Are you a credible leader? Check your assumptions.Most people in leadership should be familiar with The Ladder of Inference first put forward by organizational psychologist Chris Argyris. The Ladder of Inference illustrates how we make assumptions and reinforce them by adopting beliefs that narrow the data in a recursive loop that leads to actions that can tarnish your credibility as a leader.

Here is a simple example of how Tanya arrives at an assumption and decides to take action:

Tanya arrives at work at 8:30am.

1- She notices stuff: Everyone is in a meeting upstairs in the boardroom.
2- She interprets that info: I wonder why I was not invited
3- She adds her own meaning to it: Maybe they don’t want me here anymore
4- She assume things about that info: I’m sure it’s about the cost overruns on the project
5- She draws conclusions based on that info: I don’t think they value the work I put into this project
6- She adopts a belief about it: Dad always told me never to trust anyone. I should never have trusted their “support”
7- She takes actions based on her belief: I think I’ll take up that job offer from Wendy and get out of here

(Tania was emailed about the early meeting but her email was not delivered. It turned out that Tania updated her iPad software the night before and was unaware her work email was not working and needed to be reconfigured.)

Although the example above is a simple illustration of the way we draw inferences and make assumptions, leading to actions, we act out versions of this all the time.

Workplace examples

Here are a few typical workplace examples that are fodder for assumptions to thrive.

You have noticed that:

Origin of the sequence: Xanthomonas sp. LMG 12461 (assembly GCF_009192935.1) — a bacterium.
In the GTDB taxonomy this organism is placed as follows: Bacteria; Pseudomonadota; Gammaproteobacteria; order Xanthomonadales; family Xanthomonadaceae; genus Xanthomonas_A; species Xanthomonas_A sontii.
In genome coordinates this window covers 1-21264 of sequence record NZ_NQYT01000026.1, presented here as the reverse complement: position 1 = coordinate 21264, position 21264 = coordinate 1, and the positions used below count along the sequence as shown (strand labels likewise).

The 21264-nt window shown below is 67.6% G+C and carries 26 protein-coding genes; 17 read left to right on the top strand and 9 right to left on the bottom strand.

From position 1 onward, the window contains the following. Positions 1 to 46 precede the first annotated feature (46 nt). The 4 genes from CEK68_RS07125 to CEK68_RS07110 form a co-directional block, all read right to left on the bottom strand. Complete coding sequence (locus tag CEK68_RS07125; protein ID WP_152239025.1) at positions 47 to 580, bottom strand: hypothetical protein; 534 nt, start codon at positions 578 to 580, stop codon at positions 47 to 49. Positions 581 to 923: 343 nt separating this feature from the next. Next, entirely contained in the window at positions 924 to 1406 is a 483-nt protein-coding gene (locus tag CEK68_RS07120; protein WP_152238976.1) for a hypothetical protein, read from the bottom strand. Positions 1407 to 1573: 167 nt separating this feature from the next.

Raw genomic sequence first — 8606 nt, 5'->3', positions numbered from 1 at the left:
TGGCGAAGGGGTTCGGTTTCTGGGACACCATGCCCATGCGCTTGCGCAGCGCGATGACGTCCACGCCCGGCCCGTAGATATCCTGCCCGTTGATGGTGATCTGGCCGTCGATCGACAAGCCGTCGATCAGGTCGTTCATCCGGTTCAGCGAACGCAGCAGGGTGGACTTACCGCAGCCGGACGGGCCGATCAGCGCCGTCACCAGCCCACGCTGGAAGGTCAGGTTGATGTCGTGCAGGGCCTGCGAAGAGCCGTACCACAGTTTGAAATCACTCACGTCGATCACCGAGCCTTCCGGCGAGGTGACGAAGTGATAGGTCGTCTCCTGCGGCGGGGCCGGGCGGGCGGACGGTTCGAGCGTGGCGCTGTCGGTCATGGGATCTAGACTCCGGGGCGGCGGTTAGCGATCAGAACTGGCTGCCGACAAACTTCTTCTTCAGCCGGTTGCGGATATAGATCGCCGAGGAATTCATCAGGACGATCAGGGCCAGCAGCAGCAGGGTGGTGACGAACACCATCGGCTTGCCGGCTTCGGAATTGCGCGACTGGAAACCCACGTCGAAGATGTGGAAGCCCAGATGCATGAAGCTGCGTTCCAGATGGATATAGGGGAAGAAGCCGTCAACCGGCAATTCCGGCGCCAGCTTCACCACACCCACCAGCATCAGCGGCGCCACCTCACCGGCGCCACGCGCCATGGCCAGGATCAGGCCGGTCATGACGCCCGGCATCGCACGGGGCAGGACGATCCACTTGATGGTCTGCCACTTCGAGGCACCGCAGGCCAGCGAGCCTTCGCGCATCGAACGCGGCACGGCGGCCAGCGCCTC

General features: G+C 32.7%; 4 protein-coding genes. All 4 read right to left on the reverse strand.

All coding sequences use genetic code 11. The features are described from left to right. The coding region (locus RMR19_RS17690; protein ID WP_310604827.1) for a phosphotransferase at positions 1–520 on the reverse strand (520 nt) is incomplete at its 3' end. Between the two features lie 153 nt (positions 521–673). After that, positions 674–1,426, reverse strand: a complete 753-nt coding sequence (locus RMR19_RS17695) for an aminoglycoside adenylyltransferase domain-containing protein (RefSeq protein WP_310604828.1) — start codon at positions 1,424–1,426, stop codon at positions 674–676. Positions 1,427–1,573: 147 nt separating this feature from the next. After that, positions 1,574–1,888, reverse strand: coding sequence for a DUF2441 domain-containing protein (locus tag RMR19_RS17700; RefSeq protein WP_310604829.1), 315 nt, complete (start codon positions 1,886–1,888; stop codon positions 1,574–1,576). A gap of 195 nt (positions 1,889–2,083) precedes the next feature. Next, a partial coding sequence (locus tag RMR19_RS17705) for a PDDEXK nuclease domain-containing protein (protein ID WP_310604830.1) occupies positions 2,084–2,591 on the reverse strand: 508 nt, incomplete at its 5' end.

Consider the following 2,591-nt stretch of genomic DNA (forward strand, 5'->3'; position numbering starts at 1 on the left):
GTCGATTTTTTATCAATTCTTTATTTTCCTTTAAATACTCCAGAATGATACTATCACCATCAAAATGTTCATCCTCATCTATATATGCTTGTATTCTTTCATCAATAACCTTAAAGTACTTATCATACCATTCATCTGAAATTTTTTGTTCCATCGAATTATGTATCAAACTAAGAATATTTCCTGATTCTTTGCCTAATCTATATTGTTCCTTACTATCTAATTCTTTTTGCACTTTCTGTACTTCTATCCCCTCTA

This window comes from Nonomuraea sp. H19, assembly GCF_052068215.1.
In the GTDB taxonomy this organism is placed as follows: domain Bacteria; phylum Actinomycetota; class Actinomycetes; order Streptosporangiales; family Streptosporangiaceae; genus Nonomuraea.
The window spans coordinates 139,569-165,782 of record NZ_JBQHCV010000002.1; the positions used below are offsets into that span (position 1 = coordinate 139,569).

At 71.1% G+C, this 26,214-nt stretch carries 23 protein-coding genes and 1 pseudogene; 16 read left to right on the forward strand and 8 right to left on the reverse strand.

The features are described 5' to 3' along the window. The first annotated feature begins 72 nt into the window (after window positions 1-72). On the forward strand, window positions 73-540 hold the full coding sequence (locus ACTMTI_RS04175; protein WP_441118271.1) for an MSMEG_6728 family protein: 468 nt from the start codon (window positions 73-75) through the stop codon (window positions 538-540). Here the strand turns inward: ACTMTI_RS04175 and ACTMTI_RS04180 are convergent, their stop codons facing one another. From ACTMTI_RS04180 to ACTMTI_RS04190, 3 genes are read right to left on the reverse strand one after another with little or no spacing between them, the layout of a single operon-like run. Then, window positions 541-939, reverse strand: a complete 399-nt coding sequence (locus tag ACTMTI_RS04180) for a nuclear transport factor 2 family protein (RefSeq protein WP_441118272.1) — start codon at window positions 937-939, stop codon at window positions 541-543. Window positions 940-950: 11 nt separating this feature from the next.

• The senior managers prefer to show value to shareholders rather than address the well-being needs of staff
  • No female engineer has ever recieved the star performer award at our engineering firm
  • One employee always seems bad-tempered all the time
  • Your manager always has time to speak to Shirley but never has time for your concerns
  • Client X never returns your calls
  • Your manger thinks she has clearly communicated the reasons for the staff and budget cuts
  • Challenging your boss at the weekly meeting is career limiting
  • It’s best to keep your head down and stay out of trouble and just do your job in this department
  • People stick to themselves and ignore you at the office
  • You should never speak up, otherwise you’ll be marked as a problem employee

If you reflect on the typical assumptions above and on any assumptions you might have made at work, how do you quickly assess if an assumption you have made is costing you or causing unintended harm to others because it has not been evaluated?

The FIT Test for Assumptions About People At Work

Here is the 3-step FIT test, to help you quickly crack open and evaluate any assumption you might have made.

The FIT Test for Testing Assumptions at Work


  • What are the real facts or data?
  • Has this data been manipulated?
  • How much of this data is legend?


  • How have I interpreted the facts?
  • What information have I decided to ignore?
  • What information have I decided to include?


  • What will I do to clarify this assumption?
  • What will I do to interrupt a false assumption?
  • What is my plan of action now?

Are you a credible leader?

All credible leaders must take it upon themselves to check their assumptions about others and also to interrupt false assumptions about colleagues, other managers and staff.
This practice sets a precedent and sets people up for success based on their potential, rather than allowing false assumptions to infilitrate the culture and stifle real dialogue, innovation and authentic customer engagement.



Dene Rossouw Dene Rossouw

Learning Coach at team Possibil.

INFLUENCING - We help you build your influence and have the necessary conversations of leadership by introducing you to proven practices and tools that get you real results.

INNOVATION - Your people have the best ideas and we're passionate about helping you inspire innovation at work by leveraging the ideas of your employees to increase your effectiveness and strategic advantage.